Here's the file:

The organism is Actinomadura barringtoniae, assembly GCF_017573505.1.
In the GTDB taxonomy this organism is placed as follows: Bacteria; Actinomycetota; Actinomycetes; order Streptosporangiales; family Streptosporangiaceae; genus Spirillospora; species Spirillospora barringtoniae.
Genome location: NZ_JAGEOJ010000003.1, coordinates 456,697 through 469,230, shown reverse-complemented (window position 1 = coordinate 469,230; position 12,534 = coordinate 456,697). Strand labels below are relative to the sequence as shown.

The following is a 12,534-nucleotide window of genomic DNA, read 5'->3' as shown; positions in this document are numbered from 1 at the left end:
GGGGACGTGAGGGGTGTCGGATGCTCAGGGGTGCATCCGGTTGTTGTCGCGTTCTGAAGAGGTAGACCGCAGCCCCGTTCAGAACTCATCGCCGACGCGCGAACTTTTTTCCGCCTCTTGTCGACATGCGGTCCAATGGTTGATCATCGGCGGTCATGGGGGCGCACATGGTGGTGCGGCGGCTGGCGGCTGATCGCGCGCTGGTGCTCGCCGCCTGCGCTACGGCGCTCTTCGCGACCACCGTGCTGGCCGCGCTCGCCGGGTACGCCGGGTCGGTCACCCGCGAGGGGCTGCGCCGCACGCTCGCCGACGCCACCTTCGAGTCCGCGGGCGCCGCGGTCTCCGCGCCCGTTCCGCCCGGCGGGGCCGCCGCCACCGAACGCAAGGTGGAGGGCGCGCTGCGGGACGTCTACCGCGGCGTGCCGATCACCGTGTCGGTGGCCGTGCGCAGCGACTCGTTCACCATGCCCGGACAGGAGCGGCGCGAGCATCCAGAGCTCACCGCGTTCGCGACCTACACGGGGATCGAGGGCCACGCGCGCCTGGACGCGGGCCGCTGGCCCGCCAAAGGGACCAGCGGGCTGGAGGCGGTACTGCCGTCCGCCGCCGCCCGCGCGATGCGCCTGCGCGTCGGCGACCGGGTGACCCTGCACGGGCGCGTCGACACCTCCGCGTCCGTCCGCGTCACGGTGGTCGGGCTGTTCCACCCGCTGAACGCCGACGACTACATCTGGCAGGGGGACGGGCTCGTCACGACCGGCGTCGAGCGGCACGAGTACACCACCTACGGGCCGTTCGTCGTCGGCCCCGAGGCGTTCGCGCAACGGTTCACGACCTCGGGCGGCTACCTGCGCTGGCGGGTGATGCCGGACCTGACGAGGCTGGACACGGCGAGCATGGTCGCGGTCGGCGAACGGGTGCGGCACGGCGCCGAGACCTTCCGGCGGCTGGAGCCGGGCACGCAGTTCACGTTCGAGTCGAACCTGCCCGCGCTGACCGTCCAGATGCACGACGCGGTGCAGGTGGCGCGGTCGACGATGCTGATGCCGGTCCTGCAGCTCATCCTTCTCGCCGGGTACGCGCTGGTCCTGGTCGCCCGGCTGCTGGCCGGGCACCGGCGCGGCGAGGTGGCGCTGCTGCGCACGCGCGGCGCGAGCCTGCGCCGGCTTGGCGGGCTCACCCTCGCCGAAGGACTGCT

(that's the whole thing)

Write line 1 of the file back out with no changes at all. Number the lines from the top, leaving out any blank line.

The organism is Actinomadura barringtoniae, assembly GCF_017573505.1.